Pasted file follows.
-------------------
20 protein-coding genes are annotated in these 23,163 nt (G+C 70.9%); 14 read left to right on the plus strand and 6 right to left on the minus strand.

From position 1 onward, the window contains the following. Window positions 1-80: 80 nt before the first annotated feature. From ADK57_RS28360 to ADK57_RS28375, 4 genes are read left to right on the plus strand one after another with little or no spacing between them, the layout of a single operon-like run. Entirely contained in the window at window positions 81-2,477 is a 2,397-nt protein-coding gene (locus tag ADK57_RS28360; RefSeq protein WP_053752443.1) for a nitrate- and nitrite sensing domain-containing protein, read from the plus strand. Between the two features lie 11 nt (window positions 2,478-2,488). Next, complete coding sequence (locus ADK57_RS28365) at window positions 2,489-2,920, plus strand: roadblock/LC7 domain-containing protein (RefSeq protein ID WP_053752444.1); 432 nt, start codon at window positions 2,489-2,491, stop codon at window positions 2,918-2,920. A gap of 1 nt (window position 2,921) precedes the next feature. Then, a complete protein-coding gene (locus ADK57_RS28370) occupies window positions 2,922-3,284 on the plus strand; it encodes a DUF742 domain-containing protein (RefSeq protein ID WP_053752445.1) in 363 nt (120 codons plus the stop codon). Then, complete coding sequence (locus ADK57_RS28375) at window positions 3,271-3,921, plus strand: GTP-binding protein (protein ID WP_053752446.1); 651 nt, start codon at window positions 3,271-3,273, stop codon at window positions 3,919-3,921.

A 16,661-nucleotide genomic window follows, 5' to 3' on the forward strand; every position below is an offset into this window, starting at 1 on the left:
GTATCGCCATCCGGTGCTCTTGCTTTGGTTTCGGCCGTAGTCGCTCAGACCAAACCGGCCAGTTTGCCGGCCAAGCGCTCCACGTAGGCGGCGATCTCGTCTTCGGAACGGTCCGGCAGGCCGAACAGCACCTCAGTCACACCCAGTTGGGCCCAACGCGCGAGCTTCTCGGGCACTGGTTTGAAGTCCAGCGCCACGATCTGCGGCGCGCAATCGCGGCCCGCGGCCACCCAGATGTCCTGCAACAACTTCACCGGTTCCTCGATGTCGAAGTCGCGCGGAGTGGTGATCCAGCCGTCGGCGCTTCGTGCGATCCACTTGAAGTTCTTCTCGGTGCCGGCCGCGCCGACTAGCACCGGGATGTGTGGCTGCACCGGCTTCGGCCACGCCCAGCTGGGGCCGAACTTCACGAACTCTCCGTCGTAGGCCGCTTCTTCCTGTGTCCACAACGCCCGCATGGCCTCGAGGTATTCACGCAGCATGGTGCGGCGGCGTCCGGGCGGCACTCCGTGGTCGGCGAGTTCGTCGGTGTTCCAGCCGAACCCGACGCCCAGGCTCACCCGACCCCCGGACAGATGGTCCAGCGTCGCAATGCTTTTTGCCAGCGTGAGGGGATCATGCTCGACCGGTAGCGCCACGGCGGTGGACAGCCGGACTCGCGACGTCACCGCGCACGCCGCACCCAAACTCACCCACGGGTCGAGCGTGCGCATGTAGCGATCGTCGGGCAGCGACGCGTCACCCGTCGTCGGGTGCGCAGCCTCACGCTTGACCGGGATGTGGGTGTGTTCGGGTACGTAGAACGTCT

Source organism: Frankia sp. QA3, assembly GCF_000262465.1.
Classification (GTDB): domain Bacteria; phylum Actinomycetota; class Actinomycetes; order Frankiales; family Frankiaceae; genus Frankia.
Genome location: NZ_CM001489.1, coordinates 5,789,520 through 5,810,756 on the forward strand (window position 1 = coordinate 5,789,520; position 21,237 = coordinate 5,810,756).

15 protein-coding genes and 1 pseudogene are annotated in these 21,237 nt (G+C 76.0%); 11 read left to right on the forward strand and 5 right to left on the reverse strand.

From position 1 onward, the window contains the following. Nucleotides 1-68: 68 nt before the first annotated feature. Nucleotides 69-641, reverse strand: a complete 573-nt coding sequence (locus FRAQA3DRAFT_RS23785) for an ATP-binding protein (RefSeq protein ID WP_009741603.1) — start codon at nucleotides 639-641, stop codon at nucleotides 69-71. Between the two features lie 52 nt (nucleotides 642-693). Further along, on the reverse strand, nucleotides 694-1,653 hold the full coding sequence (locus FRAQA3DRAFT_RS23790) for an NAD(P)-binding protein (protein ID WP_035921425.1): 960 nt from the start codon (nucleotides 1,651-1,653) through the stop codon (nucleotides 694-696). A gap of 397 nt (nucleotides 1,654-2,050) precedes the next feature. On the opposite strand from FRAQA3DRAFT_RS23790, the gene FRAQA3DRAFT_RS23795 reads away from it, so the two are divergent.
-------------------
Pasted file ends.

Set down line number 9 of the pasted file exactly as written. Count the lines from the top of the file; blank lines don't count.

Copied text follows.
From position 1 onward, the window contains the following. Nucleotides 1-68: 68 nt before the first annotated feature. Nucleotides 69-641, reverse strand: a complete 573-nt coding sequence (locus FRAQA3DRAFT_RS23785) for an ATP-binding protein (RefSeq protein ID WP_009741603.1) — start codon at nucleotides 639-641, stop codon at nucleotides 69-71. Between the two features lie 52 nt (nucleotides 642-693). Further along, on the reverse strand, nucleotides 694-1,653 hold the full coding sequence (locus FRAQA3DRAFT_RS23790) for an NAD(P)-binding protein (protein ID WP_035921425.1): 960 nt from the start codon (nucleotides 1,651-1,653) through the stop codon (nucleotides 694-696). A gap of 397 nt (nucleotides 1,654-2,050) precedes the next feature. On the opposite strand from FRAQA3DRAFT_RS23790, the gene FRAQA3DRAFT_RS23795 reads away from it, so the two are divergent.